Many websites that marketers use fall into this category — especially the panoply of social media. You may object that this is a sleight-of-hand, conflating sites with software. But that was the entire basis of the Web 2.0 movement and web-based software-as-a-service (SaaS). That movement succeeded largely because it’s not consciously perceived as software — just cool websites or mobile apps that help you get things done.
Such ambient software has expanded tremendously over the past decade — far more than conscious software that we explicitly recognize as such (although that’s growing too).
Major enterprise software products tend to be the most recognized conscious software — but perhaps only to the degree that your team has a significant stake in its use. If you’re in marketing, your marketing automation or CRM software fits this profile. Your company’s HR management platform, however, may slip into your subconscious.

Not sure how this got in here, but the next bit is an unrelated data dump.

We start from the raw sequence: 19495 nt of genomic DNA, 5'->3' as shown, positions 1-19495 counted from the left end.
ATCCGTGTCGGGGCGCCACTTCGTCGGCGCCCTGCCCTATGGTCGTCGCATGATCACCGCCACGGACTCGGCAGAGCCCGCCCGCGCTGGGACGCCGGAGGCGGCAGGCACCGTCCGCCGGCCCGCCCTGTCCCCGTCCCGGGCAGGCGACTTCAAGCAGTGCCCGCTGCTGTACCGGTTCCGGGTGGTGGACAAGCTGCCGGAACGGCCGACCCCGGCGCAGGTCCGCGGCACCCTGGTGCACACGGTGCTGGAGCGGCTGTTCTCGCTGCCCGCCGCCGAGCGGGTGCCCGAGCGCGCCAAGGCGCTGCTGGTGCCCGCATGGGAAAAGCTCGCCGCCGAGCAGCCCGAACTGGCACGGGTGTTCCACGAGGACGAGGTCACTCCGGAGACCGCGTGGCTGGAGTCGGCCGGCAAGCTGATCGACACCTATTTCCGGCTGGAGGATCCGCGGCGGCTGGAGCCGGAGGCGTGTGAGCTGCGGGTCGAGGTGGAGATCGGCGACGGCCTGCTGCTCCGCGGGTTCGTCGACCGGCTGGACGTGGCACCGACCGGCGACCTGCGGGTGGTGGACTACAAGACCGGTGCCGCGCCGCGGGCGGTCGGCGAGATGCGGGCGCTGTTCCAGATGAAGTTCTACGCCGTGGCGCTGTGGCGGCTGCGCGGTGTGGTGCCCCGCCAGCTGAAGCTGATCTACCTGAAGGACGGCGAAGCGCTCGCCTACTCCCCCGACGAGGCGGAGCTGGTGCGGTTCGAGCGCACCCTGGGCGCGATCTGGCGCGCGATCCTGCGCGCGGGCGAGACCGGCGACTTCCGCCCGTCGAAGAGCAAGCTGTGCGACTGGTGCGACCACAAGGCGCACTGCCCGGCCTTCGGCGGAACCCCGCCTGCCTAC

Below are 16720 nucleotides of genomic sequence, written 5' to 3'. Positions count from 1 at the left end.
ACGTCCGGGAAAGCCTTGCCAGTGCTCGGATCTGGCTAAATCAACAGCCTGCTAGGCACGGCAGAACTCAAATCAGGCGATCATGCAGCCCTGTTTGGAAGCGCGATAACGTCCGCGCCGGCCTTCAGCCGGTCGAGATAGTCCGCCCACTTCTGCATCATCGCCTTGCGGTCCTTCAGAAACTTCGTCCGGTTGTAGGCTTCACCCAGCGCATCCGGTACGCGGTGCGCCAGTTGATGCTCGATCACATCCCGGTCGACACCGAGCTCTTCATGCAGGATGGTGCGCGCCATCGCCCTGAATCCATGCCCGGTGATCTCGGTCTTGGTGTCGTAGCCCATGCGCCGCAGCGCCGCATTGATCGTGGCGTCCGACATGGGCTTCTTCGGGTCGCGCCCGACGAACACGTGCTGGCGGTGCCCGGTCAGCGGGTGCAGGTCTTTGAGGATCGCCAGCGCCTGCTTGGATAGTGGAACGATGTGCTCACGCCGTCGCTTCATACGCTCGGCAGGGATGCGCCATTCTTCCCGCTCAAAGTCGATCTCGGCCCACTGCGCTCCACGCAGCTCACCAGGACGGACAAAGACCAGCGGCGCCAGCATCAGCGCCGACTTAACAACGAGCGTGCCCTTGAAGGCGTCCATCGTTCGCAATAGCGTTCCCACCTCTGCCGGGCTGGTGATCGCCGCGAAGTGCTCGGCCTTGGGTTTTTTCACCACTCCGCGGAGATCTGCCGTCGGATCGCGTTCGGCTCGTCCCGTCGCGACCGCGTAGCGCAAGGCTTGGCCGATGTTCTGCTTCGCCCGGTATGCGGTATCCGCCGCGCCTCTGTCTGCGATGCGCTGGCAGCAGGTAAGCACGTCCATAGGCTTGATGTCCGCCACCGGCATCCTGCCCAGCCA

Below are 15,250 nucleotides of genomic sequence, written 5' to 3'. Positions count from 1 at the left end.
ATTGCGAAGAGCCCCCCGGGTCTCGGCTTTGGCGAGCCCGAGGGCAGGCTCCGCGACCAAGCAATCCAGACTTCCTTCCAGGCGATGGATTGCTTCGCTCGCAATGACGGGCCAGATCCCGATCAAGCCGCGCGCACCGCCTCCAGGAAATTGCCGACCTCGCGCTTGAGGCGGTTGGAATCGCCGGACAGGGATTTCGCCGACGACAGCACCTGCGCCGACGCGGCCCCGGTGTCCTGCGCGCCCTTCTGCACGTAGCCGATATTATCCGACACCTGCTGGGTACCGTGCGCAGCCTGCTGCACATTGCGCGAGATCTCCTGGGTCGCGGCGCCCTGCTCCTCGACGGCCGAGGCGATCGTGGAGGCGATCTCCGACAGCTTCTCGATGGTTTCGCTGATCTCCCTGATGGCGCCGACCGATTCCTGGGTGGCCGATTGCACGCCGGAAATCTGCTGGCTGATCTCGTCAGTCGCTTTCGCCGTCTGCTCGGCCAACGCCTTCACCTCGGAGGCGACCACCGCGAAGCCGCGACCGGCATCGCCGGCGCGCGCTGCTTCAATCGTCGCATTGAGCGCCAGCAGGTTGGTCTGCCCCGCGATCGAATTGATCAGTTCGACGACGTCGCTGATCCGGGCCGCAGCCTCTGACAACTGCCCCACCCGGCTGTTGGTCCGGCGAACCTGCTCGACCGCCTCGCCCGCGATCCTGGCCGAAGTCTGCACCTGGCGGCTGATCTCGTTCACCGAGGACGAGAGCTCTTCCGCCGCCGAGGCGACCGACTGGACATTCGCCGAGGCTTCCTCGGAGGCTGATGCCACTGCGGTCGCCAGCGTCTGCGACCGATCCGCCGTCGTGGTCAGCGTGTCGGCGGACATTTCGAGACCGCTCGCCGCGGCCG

The same goes for local group software that you share only within your team — for instance, if your team uses a web-based tool like Trello to manage your agile marketing backlog. Since we have to get buy-in from multiple participants, these software choices certainly start out front-of-mind. Over time though, they too can fade into habit.
Then there’s all the personal software we use on our own devices — including all the app-like websites out there that we use, such as Google and LinkedIn. A lot of it is free, cheap, or bundled, so we don’t even have a “moment of purchase” to consciously recognize that we’re adopting a new piece of software. Most of this is ambient software from our first touchpoint onward.
The biggest category by far though is invisible software — operating systems, networks, firmware, etc. In an ever-more-digitalized world, this software is everywhere. Marketers don’t have to think about such software at all — in fact, it would be impossible to even identify it all. But they still implicitly use that software and benefit from its capabilities.
The penultimate point: it’s incredibly easy to use a shipload of ambient software. (You may substitute another four-letter word in place of “ship.” Er, boat.)